The 07:30 arrival time for the early birds seemed to be quite frankly ridiculous while driving up the M1 in heavy traffic and pouring rain and to make matters worse, it was dark. The leader messed up by being half an hour late and even then, it was difficult to discern much from the Broomhill Flash hide in the gloom. The 3 stalwarts who had got there on time did have quite a list of wildfowl to report including Pintail, Goldeneye and Pochard.
Undaunted by the rain that was continuing to fall, we decided to move on to Wombwell Ings where a half kilometre walk brought us to the anti vandal hide (constructed from breeze blocks). Here we had a greater variety with a large flock of Golden Plover and
Lapwing, Wigeon whistling and Meadow Pipits hunting in the grass. This place in better weather certainly deserves more time spent there especially in view of the improvements made by the RSPB recently with a lot more fencing keeping grazing livestock in and humans out.
At 09:30, the full group of 8 assembled at Old Moor and after some direction from the RSPB meet and greet team, set off for the Family Hide (should be renamed the “little Children’s Hide because most of the seating is only 1 foot high) with a prize for the first person to spot the drake Scaup. However, it was one of the locals who finally spotted the elusive ‘diver’ and then at a distance and briefly because it promptly disappeared behind an island. Also of note were the 3 Great White Egrets.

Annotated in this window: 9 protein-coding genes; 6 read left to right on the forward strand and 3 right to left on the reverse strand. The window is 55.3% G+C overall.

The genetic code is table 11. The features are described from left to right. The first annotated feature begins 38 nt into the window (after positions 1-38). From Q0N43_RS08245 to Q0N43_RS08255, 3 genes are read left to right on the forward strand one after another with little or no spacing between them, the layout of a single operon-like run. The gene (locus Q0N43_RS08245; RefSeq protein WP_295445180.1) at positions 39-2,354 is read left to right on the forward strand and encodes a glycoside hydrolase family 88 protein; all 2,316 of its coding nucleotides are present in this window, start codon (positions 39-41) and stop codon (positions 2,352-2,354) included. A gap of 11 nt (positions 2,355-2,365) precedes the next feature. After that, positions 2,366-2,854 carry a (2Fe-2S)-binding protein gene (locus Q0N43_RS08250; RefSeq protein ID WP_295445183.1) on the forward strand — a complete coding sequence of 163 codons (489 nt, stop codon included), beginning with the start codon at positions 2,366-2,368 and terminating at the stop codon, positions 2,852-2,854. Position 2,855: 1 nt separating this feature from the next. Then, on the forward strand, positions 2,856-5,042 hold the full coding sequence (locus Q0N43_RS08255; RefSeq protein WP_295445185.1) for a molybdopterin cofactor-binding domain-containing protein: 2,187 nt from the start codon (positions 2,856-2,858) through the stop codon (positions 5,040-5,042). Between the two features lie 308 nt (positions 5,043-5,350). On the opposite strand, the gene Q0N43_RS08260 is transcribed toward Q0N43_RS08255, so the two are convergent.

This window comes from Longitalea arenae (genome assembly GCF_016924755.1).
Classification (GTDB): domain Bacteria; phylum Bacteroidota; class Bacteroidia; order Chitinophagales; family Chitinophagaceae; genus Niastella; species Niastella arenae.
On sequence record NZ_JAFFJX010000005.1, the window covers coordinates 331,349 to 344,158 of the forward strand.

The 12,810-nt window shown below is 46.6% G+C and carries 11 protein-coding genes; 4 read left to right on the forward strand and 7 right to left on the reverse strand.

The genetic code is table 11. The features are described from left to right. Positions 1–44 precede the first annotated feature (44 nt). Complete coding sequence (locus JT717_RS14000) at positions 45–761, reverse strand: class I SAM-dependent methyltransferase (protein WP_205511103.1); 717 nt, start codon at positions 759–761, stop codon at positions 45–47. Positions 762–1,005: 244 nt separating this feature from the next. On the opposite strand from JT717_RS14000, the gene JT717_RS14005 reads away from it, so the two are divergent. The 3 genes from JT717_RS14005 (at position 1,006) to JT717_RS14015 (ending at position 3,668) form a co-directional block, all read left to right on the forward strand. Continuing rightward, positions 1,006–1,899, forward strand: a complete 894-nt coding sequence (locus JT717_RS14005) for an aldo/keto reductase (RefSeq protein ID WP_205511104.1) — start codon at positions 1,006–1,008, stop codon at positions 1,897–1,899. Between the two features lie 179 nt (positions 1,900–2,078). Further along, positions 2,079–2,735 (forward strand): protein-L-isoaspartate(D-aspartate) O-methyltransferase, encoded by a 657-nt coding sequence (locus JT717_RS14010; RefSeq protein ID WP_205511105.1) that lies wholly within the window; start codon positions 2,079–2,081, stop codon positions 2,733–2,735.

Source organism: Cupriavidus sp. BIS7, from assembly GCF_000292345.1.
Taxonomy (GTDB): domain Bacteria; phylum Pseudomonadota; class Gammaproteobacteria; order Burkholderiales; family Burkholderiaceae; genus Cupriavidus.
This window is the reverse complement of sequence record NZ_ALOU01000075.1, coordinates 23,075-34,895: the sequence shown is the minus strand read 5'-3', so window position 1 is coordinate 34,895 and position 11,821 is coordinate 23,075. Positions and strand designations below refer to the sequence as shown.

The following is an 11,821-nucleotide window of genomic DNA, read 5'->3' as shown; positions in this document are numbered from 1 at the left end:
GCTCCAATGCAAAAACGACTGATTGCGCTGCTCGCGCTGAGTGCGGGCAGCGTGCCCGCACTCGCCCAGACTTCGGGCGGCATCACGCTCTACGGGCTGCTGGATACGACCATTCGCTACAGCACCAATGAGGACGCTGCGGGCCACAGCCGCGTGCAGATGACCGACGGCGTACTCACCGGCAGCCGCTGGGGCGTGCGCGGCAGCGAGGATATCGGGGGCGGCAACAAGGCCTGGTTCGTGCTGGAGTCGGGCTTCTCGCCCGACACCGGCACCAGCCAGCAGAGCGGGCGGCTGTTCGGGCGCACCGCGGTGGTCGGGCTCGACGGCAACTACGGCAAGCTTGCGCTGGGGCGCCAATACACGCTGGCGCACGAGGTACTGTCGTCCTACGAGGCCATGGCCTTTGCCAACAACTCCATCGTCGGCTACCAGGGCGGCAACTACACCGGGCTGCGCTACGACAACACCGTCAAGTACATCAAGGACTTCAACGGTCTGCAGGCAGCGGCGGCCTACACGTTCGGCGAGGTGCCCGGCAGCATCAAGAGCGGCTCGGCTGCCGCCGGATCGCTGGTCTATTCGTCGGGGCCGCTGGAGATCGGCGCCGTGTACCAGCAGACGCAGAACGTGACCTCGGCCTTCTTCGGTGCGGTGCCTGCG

Down at the Wath Ings Hides, the highlights were the the large flock of Golden Plover, 10 Dunlin and 3 Green Sandpipers.
To finish the day off, 5 members moved on to Edderthorpe Flash just north of Old Moor and accessed from a lay-by off the busy A6195. This is definitely worth a visit although sadly the people that pass by have turned the short approach into something resembling a landfill site. A brief walk of 30 metres brings you onto the line of an old railway with a good view of the Flash. Here we had sightings of a couple of Ruff, 3 Spoonbill, a very large flock of Golden Plover, Dunlin, Snipe, a single Avocet, a Peregrine and a Green Woodpecker.
In total, 61 species – not a bad haul for such a poor day.
Photos thanks to Val Jones who persevered in spite of the appalling light.